The Jury is in on the Elcomsoft Trial
When Dmitry Sklyarov, a programmer employed by the Russian software firm Elcomsoft, was arrested by federal agents in July of 2001 for giving a speech in which he talked about how Adobe's eBook content could be copied, a series of nationwide protests followed, targeting Adobe offices and Federal Buildings.
Adobe quickly caved in to the pressure and issued a statement asking the government to drop all charges. The agents of the Federal Government decided to press charges for violations of the Digital Millennium Copyright Act anyway, and Sklyarov continued to sit in jail. Eventually Sklyarov accepted a plea bargain in which he agreed to testify against his employer in exchange for his own freedom.
Under the DMCA, it is illegal to produce, publish, or (so it seems) discuss software that can be used to circumvent copyright protection. Dmitry Sklyarov is a Russian citizen, and Elcomsoft is a Russian company. Under Russian law, it is illegal to distribute software that cannot be backed up. The tool that Elcomsoft created is not only legal in Russia, it (or a similar tool) would be a required eBook add-on if any eBooks were actually distributed there because otherwise Russian citizens would have no way to back up their eBook data.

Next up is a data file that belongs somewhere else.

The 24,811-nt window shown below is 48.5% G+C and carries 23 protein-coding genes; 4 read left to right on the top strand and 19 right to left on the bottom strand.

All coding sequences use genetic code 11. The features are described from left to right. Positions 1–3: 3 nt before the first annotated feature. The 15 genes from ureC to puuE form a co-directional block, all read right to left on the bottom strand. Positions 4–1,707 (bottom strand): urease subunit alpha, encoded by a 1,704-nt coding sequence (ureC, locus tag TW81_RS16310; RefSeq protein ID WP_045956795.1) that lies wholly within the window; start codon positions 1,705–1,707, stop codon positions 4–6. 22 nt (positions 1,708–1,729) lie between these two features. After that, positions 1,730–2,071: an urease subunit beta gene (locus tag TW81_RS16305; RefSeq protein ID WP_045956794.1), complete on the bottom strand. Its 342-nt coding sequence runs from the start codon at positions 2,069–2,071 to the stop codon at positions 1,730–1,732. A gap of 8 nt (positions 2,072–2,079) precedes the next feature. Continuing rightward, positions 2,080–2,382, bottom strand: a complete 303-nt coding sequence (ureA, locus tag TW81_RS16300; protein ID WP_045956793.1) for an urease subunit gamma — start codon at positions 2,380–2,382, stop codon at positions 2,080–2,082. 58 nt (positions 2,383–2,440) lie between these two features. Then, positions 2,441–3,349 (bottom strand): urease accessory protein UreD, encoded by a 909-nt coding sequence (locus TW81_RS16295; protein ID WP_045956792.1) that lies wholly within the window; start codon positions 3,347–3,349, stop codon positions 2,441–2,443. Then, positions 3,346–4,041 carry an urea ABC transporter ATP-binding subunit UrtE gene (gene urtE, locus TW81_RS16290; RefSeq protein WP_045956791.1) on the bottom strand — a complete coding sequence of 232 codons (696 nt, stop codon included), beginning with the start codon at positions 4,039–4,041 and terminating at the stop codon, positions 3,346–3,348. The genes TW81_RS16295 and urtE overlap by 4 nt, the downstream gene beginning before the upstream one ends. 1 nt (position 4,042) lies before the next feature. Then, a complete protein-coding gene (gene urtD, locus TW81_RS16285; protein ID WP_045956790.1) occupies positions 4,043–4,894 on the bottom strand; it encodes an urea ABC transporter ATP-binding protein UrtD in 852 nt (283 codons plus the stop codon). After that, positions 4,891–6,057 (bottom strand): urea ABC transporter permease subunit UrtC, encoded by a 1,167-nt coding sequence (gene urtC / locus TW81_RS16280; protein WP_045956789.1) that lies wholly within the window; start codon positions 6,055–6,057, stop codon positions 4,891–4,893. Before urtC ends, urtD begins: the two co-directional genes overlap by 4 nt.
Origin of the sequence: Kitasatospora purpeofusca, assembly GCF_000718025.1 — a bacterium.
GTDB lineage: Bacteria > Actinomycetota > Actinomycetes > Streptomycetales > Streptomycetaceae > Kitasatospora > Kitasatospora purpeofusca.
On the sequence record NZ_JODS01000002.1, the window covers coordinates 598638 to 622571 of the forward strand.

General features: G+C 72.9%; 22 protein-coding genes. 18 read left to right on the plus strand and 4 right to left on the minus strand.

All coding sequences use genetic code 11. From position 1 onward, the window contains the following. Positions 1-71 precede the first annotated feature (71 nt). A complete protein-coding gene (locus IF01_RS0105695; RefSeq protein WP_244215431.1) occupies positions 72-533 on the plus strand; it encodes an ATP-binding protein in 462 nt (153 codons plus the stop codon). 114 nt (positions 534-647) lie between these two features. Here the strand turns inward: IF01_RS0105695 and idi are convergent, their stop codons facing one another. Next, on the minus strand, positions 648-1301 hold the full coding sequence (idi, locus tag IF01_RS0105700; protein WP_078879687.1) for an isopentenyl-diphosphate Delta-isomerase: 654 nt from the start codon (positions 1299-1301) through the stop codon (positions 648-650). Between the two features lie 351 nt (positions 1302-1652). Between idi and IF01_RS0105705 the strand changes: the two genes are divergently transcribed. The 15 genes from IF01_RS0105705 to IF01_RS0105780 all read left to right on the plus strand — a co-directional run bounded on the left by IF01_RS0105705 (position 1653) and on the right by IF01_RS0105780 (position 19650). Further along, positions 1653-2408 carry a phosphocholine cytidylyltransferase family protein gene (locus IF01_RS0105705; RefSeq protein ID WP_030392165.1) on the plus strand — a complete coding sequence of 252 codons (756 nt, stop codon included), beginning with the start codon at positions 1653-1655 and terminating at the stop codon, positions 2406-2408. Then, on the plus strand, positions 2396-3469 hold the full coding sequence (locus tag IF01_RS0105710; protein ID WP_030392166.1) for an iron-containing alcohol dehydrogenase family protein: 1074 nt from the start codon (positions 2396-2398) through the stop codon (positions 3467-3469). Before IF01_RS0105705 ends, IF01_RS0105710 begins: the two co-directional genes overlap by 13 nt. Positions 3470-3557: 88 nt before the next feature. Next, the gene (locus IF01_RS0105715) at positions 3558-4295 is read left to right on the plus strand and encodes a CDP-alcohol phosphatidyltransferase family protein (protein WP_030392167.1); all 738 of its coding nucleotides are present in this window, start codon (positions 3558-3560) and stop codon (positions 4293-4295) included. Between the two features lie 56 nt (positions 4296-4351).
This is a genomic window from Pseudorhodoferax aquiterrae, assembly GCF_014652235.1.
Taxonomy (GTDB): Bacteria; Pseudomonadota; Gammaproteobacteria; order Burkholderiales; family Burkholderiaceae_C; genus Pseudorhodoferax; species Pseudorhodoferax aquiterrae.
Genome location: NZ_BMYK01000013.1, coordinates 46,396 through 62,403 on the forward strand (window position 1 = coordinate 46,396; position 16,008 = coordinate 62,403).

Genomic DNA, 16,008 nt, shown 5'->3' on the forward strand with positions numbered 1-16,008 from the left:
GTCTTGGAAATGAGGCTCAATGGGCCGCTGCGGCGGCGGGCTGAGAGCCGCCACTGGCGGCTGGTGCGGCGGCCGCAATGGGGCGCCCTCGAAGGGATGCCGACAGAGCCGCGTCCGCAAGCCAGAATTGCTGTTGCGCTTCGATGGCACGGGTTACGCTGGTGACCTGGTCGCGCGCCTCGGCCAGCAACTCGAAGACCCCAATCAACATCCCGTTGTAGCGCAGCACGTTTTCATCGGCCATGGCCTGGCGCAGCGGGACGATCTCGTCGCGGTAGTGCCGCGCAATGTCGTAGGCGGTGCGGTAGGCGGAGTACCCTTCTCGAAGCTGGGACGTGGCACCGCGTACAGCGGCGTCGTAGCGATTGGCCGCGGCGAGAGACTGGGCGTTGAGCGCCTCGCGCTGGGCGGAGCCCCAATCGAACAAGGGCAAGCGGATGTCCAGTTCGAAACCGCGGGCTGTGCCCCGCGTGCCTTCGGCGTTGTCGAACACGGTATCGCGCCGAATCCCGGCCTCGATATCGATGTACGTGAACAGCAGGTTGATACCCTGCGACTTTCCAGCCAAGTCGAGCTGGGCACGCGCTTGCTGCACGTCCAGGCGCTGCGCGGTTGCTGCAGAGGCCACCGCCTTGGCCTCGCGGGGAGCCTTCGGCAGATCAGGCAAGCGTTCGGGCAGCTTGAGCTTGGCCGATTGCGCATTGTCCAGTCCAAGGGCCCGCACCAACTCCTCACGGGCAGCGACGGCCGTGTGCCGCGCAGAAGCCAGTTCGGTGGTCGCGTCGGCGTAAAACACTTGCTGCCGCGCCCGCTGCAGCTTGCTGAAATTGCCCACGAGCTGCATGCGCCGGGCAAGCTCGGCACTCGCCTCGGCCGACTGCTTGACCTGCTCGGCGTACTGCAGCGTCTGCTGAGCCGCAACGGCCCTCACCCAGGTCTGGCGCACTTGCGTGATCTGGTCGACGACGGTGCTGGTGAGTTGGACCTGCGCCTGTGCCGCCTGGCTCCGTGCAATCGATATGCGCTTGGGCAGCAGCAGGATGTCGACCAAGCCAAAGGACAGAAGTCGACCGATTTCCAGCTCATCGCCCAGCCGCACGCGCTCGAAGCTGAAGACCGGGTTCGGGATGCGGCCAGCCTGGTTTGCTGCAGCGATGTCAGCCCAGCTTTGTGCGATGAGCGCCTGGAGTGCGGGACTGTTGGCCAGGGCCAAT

The Elcomsoft trial started two weeks ago and today the jury announced their verdict today. Elcomsoft HAS BEEN FOUND INNOCENT of digital copyright violation charges. Dmitry Sklyarov is STILL FREE. The DMCA has been dealt a serious blow. With any luck the excessively restrictive provisions of the DMCA, which in my opinion place unfair limits on fair use, free speech, and software development, will be struck down in the days and years to come.
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